Public consultation will then be carried out on this shortlist, with the feedback received during this helping to inform a final decision on where the new hospital will be situated, the services that will be provided there and what happens at the existing sites.

5.  Who is the Clinical Commissioning Group and what is their role? 

The Hampshire and Isle of Wight Partnership of Clinical Commissioning Group brings together local GPs and experienced healthcare professionals to commission health services for local people. This means they are responsible for buying a range of health services in the area on behalf of the NHS, including the hospital services provided at Basingstoke hospital.

At the moment, we are asking interested people to get involved in discussions about the possibilities of a new hospital, as well as sharing their experiences and aspirations.

That feedback will help us to develop a shortlist of proposals, which will form the basis of a public consultation due to take place in 2021. The feedback received during public consultation will then be considered as part of the final decision-making process.

7. How can the public have their say? 

It is really important that patients, staff and the public get the opportunity to have their say throughout the process.

In this engagement phase, we are offering everybody the chance to have their say in three different ways.

The first is by attending one of our online engagement sessions. We are inviting members of patient groups, professional groups and community groups to attend targeted sessions and are also running a number of public events, focusing on a particular area that might be affected or healthcare speciality.

These sessions begin with attendees getting an introduction to the programme before a discussion, during which their questions are answered and views noted. A full list of all the events can be found at www.hampshiretogether.nhs.uk/events.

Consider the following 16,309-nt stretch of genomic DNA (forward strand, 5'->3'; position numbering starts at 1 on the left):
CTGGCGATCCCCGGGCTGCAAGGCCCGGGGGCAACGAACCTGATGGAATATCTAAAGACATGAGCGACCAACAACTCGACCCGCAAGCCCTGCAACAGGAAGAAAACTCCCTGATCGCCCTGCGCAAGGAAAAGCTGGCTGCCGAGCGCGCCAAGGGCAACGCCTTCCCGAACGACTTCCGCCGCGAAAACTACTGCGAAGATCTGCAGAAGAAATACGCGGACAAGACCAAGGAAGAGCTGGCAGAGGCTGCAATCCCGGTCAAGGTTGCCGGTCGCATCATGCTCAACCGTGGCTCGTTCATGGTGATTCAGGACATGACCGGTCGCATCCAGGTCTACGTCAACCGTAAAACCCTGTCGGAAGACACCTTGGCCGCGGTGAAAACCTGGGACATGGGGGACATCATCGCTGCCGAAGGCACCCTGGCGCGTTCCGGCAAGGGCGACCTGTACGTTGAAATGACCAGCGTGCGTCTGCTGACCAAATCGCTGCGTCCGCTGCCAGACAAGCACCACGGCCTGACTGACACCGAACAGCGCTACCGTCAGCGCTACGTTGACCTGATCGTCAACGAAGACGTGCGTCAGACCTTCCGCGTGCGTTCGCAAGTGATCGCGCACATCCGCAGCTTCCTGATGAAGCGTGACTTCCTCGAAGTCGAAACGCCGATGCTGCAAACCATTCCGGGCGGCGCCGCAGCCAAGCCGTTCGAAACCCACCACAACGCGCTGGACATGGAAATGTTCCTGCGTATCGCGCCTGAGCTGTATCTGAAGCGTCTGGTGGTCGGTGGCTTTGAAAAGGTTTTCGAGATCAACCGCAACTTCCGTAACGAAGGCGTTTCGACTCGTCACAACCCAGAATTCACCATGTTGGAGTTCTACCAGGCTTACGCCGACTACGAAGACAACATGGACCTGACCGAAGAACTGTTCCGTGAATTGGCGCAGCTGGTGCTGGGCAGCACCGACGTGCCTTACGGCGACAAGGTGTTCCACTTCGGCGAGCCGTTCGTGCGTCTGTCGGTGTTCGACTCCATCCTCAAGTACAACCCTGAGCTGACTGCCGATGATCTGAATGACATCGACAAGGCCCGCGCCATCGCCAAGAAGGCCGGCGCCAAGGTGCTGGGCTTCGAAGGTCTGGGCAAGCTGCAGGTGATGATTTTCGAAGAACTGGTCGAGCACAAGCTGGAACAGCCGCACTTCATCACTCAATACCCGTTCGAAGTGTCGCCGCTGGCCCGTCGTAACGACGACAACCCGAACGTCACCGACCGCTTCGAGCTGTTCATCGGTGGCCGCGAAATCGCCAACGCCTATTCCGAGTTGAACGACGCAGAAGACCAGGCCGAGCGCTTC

The second way of telling us what you think is by visiting our website, www.hampshiretogether.nhs.uk, where you can read a listening document that gives an introduction to the programme, details the challenges faced by the health system as it is currently set up, lists the opportunities offered by the programme, both in the new hospital and in terms of new ways of working across the health and care system, and sets out what needs to be taken into account when making decisions. You can then complete an online comment form, giving you the opportunity to have your say on the issues and let us know what is important to you.

Of course, we realise that not everybody has access to the technology needed to attend events or access the website. While we are currently unable to hold physical events, these will be part of our programme as the COVID-19 restrictions are lifted. In the meantime, we have created a freepost address: FREEPOST Hampshire Together. People can send their address to us and we will provide them with a printed version of the listening document and comment form for them to fill in and return, again using the freepost address.

8. Which sites are being looked at and whereabouts are they?

We’re looking at a number of sites across the area covered by Hampshire Hospitals, but that information is commercially sensitive at the moment and will be released in due course.  

9.  What is the difference between a public consultation and engagement?

Engagement is a continuous process. We are constantly taking comments and feedback from patients, carers and families on our services and their experiences to help us adapt and improve.

In a programme to build a new hospital, there are lots of ways in which patient participation can inform and influence the development of proposals. That way we know that the proposals we present in a pubic consultation will already take account of a wide range of community views.

Public consultation is a formal opportunity to submit comments and feedback on specific proposals that will feed directly into the local NHS decision about the size, shape and location of the hospital it wants to build.

Most service changes in the NHS don’t require a formal public consultation. Those that do include proposals that affect a large number of people, or change the location of a service. In this case, possibly moving a hospital does both.

A consultation leads to a decision being made about changes to health and care. It will be designed to get communities involved in decision making and to help us understand how Hampshire residents may be affected by the changes, while Hampshire County Council will be scrutinising the proposals in detail too.